By Fareed Zakaria
Some of the criticism of Obama's program has come from people who worry about the government’s track record in early childhood education. They point to Head Start, the long-standing program that provides this education to disadvantaged children. The Department of Health and Human Services released a study of Head Start in 2010, which was updated in 2012, that concludes that the program’s positive effects begin to fade within a few years. This has led many to call it a failure and urge the government not to throw good money after bad.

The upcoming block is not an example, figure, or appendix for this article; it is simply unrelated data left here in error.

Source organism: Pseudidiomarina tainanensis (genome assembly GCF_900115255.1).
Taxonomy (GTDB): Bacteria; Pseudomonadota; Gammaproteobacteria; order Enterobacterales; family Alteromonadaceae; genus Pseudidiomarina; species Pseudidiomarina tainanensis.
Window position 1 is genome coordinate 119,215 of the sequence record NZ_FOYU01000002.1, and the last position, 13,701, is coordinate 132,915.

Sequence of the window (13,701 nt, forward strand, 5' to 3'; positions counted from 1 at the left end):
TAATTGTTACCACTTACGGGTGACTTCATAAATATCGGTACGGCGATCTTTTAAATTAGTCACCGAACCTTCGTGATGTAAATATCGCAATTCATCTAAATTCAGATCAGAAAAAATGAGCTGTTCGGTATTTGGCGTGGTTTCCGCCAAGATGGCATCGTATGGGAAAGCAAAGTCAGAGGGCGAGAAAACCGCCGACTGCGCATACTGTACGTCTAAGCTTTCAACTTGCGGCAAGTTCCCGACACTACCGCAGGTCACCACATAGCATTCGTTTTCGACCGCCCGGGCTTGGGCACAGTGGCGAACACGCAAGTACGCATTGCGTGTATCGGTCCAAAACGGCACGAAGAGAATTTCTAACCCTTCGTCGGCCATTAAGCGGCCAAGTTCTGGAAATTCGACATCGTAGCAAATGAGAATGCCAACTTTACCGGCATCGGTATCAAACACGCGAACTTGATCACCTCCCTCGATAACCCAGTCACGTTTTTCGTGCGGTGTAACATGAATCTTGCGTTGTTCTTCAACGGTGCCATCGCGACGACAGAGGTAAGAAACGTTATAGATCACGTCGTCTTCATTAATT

But critics are jumping to conclusions about a very complicated subject without really understanding the study – or the limitations of social science research. Three scholars from the University of Chicago and University of California, Davis, have painstakingly explained why it is premature to reject Head Start. They note that many factors may have intervened to erode the early gains in scores. For example, there have been sharp rises in single parent families, rises in non-English-speaking households, and rises in severe health problems like childhood obesity and diabetes. Most important, some studies show that though test scores level out, children who have been through early education do better in their professional lives.
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